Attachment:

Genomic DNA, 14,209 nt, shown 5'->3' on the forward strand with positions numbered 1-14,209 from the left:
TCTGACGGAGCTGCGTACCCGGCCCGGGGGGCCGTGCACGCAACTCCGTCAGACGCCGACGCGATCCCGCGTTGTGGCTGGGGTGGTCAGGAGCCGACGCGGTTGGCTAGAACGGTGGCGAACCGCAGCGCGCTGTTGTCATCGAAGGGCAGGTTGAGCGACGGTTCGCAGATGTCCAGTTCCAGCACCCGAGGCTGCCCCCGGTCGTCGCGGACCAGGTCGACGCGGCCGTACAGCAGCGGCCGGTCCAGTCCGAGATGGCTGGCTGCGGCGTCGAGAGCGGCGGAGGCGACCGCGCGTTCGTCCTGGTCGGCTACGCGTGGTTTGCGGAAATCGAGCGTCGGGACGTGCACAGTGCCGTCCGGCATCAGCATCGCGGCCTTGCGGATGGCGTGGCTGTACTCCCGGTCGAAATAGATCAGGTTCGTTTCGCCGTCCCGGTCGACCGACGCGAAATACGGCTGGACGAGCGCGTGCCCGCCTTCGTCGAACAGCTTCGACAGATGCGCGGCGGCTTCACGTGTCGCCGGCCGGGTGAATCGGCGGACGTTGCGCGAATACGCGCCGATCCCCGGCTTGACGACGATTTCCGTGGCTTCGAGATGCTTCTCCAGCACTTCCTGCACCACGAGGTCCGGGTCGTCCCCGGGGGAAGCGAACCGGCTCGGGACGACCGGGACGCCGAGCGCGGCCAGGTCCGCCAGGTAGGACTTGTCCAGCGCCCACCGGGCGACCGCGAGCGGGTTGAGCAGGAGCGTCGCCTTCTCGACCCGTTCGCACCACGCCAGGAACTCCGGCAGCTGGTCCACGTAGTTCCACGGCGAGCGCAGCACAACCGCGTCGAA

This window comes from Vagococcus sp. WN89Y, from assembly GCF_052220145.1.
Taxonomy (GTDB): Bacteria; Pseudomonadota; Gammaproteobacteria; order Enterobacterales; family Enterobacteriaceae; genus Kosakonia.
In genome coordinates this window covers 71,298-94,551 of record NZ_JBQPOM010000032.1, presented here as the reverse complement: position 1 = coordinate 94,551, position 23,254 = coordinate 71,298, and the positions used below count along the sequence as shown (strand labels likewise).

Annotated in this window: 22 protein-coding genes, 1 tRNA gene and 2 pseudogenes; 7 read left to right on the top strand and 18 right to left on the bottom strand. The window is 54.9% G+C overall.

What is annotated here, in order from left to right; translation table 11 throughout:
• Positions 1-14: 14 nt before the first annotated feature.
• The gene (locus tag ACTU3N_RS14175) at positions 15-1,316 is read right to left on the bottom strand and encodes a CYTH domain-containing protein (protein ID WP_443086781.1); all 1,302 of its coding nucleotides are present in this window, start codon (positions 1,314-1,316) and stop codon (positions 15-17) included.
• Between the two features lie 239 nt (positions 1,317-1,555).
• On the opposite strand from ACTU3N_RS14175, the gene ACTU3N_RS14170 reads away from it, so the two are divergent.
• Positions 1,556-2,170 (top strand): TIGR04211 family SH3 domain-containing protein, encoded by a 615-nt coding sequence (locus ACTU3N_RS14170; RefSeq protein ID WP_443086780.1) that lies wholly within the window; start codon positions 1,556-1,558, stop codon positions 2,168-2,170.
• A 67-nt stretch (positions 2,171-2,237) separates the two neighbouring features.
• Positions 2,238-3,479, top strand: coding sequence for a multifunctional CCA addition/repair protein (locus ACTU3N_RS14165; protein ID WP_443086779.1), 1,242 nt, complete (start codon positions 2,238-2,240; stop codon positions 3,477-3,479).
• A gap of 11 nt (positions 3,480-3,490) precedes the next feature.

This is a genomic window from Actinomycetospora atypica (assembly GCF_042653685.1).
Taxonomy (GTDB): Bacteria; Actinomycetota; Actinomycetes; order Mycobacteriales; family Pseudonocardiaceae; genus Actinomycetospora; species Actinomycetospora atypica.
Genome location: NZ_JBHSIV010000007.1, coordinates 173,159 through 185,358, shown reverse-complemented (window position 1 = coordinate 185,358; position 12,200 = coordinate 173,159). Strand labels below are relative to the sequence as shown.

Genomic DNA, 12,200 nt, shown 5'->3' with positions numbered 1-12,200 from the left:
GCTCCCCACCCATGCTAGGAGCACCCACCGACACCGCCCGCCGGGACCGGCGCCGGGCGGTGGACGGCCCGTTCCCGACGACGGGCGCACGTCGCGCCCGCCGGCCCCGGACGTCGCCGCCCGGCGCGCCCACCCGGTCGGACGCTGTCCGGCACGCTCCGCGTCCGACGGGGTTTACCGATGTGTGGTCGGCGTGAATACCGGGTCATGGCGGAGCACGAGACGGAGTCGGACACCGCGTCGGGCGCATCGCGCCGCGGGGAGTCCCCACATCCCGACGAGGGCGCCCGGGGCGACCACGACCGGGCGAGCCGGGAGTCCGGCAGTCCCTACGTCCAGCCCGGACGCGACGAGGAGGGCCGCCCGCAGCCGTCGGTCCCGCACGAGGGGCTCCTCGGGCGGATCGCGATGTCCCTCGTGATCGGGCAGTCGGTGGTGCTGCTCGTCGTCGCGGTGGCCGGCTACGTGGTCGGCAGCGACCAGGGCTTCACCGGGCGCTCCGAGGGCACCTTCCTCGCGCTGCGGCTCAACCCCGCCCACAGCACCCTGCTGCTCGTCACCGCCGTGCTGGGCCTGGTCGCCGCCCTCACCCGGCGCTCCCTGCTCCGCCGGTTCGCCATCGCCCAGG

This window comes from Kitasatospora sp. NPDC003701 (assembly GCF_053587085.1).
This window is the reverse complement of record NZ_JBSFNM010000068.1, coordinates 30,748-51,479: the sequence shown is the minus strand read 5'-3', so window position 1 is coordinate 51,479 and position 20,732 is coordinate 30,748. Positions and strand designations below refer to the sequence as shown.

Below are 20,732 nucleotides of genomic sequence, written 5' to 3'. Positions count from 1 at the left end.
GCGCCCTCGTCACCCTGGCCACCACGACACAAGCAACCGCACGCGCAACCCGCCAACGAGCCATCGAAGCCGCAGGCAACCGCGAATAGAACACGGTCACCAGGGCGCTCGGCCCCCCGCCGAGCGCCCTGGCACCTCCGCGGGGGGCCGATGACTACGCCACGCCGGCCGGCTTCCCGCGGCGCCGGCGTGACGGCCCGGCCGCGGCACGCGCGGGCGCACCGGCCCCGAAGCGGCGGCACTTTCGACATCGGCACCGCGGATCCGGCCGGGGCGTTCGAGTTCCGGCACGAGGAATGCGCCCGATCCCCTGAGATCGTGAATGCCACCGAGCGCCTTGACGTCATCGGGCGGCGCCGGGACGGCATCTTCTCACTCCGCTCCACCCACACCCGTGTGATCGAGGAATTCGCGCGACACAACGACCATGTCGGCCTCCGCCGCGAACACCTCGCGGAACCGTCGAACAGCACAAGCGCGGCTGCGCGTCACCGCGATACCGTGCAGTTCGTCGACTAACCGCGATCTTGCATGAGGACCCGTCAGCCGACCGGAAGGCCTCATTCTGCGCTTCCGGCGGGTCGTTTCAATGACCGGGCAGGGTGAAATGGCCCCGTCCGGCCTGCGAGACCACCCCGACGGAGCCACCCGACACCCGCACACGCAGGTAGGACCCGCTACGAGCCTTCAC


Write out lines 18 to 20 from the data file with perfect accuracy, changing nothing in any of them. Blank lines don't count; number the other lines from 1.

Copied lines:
Genome location: NZ_JBHSIV010000007.1, coordinates 173,159 through 185,358, shown reverse-complemented (window position 1 = coordinate 185,358; position 12,200 = coordinate 173,159). Strand labels below are relative to the sequence as shown.

Genomic DNA, 12,200 nt, shown 5'->3' with positions numbered 1-12,200 from the left:
GCTCCCCACCCATGCTAGGAGCACCCACCGACACCGCCCGCCGGGACCGGCGCCGGGCGGTGGACGGCCCGTTCCCGACGACGGGCGCACGTCGCGCCCGCCGGCCCCGGACGTCGCCGCCCGGCGCGCCCACCCGGTCGGACGCTGTCCGGCACGCTCCGCGTCCGACGGGGTTTACCGATGTGTGGTCGGCGTGAATACCGGGTCATGGCGGAGCACGAGACGGAGTCGGACACCGCGTCGGGCGCATCGCGCCGCGGGGAGTCCCCACATCCCGACGAGGGCGCCCGGGGCGACCACGACCGGGCGAGCCGGGAGTCCGGCAGTCCCTACGTCCAGCCCGGACGCGACGAGGAGGGCCGCCCGCAGCCGTCGGTCCCGCACGAGGGGCTCCTCGGGCGGATCGCGATGTCCCTCGTGATCGGGCAGTCGGTGGTGCTGCTCGTCGTCGCGGTGGCCGGCTACGTGGTCGGCAGCGACCAGGGCTTCACCGGGCGCTCCGAGGGCACCTTCCTCGCGCTGCGGCTCAACCCCGCCCACAGCACCCTGCTGCTCGTCACCGCCGTGCTGGGCCTGGTCGCCGCCCTCACCCGGCGCTCCCTGCTCCGCCGGTTCGCCATCGCCCAGG